Cats & Babies


Dear Miss Kitty,

I’m expecting a new baby in a few months and am worried about my cat Ranger, who was my first “baby.” What can I do to help him adapt to my little one?

A photo on social media shows a forlorn kitty locked outside with the caption “I thought I was your baby.” It’s common for rescues to end up with perfectly fine cats who couldn’t adapt to having a new baby in the house.

Bringing home a baby does indeed change everything…for everyone! Cats adapt best to big changes if they have time to adapt to smaller ones, a little at a time. Here are 4 tips for helping your cat adjust before you bring home your little one, and maybe save him or her from having to find a new home.

Introduce new sounds

Cat hearing is far more acute than humans and even more so than dogs. This explains why most cats show discomfort or fear with loud noises.
Your new baby will be making sounds your cat has never heard before. You can get your cat accustomed to these noises by making or purchasing a recording of baby sounds and playing it for your cat (see our website for resources). Please start off quietly and for a few minutes at a time, building up time and volume until your cat no longer pays attention to the sound.

Introduce new smells

While cats don’t have as many smell receptors as dogs do, their sense of smell is still very strong. New parents will probably be using many products their cats have never before smelled, so it’s helpful to start using (or at least having around) baby lotions and powders before the little one comes home.
Baby waste is another thing your cat has probably never encountered. If you can, borrow a friend’s baby to help get the cats used to the smell of diapers.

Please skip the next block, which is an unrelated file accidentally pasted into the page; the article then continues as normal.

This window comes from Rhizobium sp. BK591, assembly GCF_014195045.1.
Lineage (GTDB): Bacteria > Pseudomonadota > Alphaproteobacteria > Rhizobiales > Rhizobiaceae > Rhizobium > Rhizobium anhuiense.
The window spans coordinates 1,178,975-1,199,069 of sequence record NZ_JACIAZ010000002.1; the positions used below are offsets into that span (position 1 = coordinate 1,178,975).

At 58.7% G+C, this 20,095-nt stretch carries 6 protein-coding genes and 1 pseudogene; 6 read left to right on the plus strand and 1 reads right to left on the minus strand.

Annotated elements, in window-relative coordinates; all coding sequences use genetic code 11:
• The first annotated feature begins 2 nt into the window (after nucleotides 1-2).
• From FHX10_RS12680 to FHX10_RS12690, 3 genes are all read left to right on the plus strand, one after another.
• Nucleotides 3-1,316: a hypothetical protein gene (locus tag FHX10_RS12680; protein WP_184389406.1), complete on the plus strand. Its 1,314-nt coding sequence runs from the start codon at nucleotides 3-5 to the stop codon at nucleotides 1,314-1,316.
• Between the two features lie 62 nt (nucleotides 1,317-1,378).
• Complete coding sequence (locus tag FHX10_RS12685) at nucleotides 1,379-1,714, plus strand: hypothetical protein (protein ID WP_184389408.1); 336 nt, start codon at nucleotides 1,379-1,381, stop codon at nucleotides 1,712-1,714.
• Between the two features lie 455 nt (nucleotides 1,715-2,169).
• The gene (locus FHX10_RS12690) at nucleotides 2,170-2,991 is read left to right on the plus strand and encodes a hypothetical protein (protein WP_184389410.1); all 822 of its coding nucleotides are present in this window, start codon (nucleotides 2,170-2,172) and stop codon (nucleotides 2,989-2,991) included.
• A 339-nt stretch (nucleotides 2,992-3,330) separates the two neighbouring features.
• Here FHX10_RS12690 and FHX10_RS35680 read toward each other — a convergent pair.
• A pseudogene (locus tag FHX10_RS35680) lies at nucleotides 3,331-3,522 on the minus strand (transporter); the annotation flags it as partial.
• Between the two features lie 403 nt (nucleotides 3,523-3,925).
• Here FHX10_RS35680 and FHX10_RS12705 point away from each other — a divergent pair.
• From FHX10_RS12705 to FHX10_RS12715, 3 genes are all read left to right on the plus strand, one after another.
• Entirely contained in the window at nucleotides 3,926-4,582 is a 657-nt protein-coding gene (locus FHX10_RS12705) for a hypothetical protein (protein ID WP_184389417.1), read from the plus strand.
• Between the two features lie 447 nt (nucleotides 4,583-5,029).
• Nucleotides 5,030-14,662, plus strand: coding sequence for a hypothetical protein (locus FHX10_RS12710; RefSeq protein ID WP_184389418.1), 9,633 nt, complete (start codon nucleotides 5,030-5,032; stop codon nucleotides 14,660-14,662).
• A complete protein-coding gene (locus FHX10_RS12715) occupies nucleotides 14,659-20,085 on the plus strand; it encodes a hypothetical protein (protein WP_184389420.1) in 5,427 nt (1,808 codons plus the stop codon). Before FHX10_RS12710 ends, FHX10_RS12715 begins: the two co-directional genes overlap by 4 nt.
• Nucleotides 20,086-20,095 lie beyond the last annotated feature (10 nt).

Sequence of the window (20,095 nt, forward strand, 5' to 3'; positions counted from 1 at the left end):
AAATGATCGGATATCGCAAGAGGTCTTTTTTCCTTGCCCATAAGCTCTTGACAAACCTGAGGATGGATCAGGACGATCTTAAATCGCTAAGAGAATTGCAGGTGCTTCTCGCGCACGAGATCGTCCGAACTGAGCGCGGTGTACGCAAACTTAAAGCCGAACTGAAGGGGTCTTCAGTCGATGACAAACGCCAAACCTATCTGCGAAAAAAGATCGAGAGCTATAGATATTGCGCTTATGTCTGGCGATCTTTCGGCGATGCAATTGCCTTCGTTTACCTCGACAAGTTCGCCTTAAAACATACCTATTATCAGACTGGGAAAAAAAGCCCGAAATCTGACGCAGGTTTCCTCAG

Shift the affection

It will be impossible to keep up the level of affection you have with your cat once your new baby arrives. If mom-to-be is the main caretaker for the cat, it may help to transfer some of that time and love to another member of the household. Even a one-person cat’s affections can be shifted to someone else with the help of treats, extra playtime and/or clicker play. You can start by putting someone else in charge of feeding and go from there.
When the baby arrives, try to give your cats at least some one-on-one attention, using their names to distinguish between cooing at them and cooing at the baby.

Practice with equipment

Babies come with lots of new stuff, like strollers, car seats, carriers, bouncers, swings and later on, high chairs. Purchasing these things ahead of time and letting your cats mark them appropriately with their cheeks and tails may save them from feeling the need to do it inappropriately after the baby comes.
Once your baby grows into a toddler, please remember that life with him or her can still be complicated for your cat. Toddlers simply don’t have the motor skills to handle cats gently, so please supervise any interaction up to about three years old. They’ll then be able to learn how to hold and pet…and appreciate the purrs of a happy, child-friendly cat!

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